What if someone said to you, “listening to this album is like watching clouds.” You’d figure that they were bored, or high, right? Still, that’s a fair approximation of what Alexander Berne’srecent all-instrumental, double-cd magnum opus, Flickers of Mime/Death of Memes, evokes – and it’s absolutely fascinating. It’s like flying at low altitude at very low speed on an overcast day as dusk approaches. Shifting banks of sound come at you slowly, in waves: low drones, white noise, washes with endlessly changing, minute shifts in timbre or pitch, and tantalizing snatches of melody. It would be overly reductionistic to say that it’s a struggle between rhythm and stillness, between change and stasis, but that’s a big part of it. More apparent is the tug-of-war between balmy contentment and unease – and guess which one wins most of the time! Rock fans will call this ambient music; a musicologist would probably call it horizontal music; you could also file it under indie classical or avant-garde and nobody would complain. But more than anything else, this is an album of nocturnes.

Berne plays all the instruments: his background is jazz sax improvisation, and he has pyrotechnic chops, although the result is just the opposite here. Although the sounds are heavily processed via a pitch pedal and what seems to be an endless series of loops, many of the instruments are clearly recognizable: sax, piano, various percussion instruments (most of them on the low, boomy end of the register). Sometimes Berne is a one-man wind ensemble, occasionally reaching for regal, epic heights. Other times it’s impossible to figure out what the instrumentation is: organ? Ebow guitar? Bagpipes? A string section? A lonesome train whistle? Fluttering, bubbling, rippling, echoing or sirening, texture after texture enters the mix and then fades out or simply disappears. Occasionally, there are glacial conversational exchanges between them, or an unexpected, dramatic percussion cadenza (among them a wry Also Sprach Zarathustra quote that opens the second disc). Unexpectedly upbeat flashes of melody, including a tensely meandering handful of piano passages appear and then fade away into the nebulous, opaque backdrop. The most cohesive moments here are a couple of trip-hop interludes that, when you upload the album, work best at the end: by themselves, they’re not bad, but as they’re sequenced on the album, the segues they create are on the jarring side. But maybe that’s intentional. While each cd is divided up into discrete parts, it’s best enjoyed taken as a whole.

Those who require a catchy melody and a snappy beat will probably find this interminable (although there’s actually more melody here than you usually find in, say, Brian Eno). But at high volume, it’s absolutely intoxicating; at low volume, it’s a great album to send you off to dreamland on a whispery, surreal note. It came out on Innova last fall. That it’s taken this long to figure out what it’s about, between now and when it first came over the transom here, testifies to its hypnotic, mysterious power.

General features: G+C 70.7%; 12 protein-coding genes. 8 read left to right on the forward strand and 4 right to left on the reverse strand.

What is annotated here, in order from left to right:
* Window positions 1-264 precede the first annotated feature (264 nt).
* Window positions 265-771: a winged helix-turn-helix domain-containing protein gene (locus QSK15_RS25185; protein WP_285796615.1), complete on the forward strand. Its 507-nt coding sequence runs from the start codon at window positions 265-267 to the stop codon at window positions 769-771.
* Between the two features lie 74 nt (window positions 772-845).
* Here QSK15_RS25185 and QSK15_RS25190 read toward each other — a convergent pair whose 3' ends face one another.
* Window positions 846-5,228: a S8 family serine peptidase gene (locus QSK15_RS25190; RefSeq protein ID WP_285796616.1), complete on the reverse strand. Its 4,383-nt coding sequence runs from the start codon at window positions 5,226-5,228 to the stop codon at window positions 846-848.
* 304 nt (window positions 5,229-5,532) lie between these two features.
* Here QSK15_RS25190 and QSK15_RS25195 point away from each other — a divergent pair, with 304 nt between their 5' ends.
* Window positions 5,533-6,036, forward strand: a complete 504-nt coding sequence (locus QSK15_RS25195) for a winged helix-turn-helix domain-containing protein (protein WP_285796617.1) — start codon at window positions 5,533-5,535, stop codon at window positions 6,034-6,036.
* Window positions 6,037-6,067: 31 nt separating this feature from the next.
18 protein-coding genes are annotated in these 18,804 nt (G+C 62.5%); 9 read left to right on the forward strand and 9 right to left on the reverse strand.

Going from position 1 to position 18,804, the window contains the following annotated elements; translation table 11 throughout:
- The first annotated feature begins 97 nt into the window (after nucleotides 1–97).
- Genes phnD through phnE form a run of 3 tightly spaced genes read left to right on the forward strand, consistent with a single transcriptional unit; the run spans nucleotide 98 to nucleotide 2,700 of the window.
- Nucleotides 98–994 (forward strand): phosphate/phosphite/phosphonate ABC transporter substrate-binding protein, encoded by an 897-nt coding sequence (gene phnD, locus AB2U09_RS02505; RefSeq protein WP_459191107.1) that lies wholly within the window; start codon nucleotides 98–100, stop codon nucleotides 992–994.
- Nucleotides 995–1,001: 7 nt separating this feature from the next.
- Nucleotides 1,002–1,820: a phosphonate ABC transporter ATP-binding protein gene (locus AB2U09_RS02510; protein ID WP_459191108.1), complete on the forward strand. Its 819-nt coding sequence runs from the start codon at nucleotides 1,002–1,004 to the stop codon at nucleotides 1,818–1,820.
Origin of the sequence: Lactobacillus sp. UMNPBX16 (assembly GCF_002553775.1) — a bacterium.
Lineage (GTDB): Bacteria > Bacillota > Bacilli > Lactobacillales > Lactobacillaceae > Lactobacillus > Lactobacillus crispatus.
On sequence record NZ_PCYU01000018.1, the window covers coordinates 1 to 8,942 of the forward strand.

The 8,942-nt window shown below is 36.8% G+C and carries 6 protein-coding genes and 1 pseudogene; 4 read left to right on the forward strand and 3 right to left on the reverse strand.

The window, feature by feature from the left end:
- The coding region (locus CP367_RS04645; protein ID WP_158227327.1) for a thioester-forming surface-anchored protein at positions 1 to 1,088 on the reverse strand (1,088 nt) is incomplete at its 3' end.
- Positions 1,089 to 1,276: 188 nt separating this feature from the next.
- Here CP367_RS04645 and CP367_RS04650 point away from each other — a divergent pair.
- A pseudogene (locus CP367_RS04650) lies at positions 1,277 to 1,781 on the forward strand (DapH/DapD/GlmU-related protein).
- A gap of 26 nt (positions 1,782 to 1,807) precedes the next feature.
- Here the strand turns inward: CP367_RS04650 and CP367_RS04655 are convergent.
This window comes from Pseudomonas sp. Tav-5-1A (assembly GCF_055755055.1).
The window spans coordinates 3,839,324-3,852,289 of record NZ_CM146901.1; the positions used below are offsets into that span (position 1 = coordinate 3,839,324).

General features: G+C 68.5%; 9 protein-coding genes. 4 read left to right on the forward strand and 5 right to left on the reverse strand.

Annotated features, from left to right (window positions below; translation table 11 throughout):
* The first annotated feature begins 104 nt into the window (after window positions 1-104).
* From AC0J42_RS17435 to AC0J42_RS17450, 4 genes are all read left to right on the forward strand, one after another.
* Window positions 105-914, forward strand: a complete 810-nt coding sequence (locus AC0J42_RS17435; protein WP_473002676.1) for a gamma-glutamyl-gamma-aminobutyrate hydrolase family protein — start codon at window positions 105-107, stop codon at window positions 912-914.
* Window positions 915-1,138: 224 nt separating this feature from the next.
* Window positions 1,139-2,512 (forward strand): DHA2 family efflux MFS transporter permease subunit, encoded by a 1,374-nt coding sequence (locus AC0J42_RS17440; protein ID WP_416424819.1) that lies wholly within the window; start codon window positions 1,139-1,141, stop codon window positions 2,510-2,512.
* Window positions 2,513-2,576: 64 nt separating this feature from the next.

Unselfconscious, Serene Beauty from Jody Redhage

This past week has been a great one for concerts. In terms of unselfconscious beauty, not to mention accessibility, cellist Jody Redhage’s album release show at Drom last night tops the list. The new record, Of Minutiae and Memory, just on New Amsterdam Records is a hypnotically gorgeous, thematic collection of electroacoustic works. Redhage played all but one of them, singing on several, with ample use of effects and backing tracks supplied by a laptop. Wil Smith’s Static Line, which appeared about midway through the set, was perfectly representative, cleverly setting a couple of drones just enough of a microtone apart to create an apprehensive effect, Redhage then sliding slowly up, then lower, then back up over it to raise the suspense factor.

Like the album, the rest of the show went deeper into dreamy, warmly lush atmospherics, although a close listen revealed innumerable layers of subtle shades that helped establish each piece’s individual personality: they transcend being pigeonholed as horizontal or minimalist. In places, some of the material reminded of Enya, or Sigur Ros, but any similarity ended when Redhage raised her voice. She sings with the round, bell-like clarity of a chorister, a voice that’s just as strong at the very top end as it is three or maybe even four octaves lower. She only went up that high a couple of times, but made those gently soaring ascents count. The album’s title track, by Paula Matthusen, set stately vocals atop gently shifting layers of electronics and processed cello, almost imperceptibly shifting to more intense textures from the cello as it wound up.

Joshua Penman’s aptly titled I Dreamed I Was Floating was next, Redhage’s brightly sustained lines an anchor amidst swirling, shimmering ambience. Missy Mazzoli’s warily mysterious A Thousand Tongues played shifting segments off rhythmically echoey, piano-like accents and another warmly hypnotic vocal passage. The Light by Which She May Have Ascended, by Ryan Brown, a slowly expanding and increasingly pensive round, had the most hypnotic quality of all the songs. Redhage closed the show with Derek Muro’s Did You See Me Walking, setting a Frank O’Hara poem to a tersely accented, wistful theme. What did it feel like to experience about an hour of all this? Absolutely relaxed and at peace, like after a full-body massage – or like taking a vicodin, but without the fuzziness. In a week of harrowing, intense, anguished sounds, this was a welcome respite.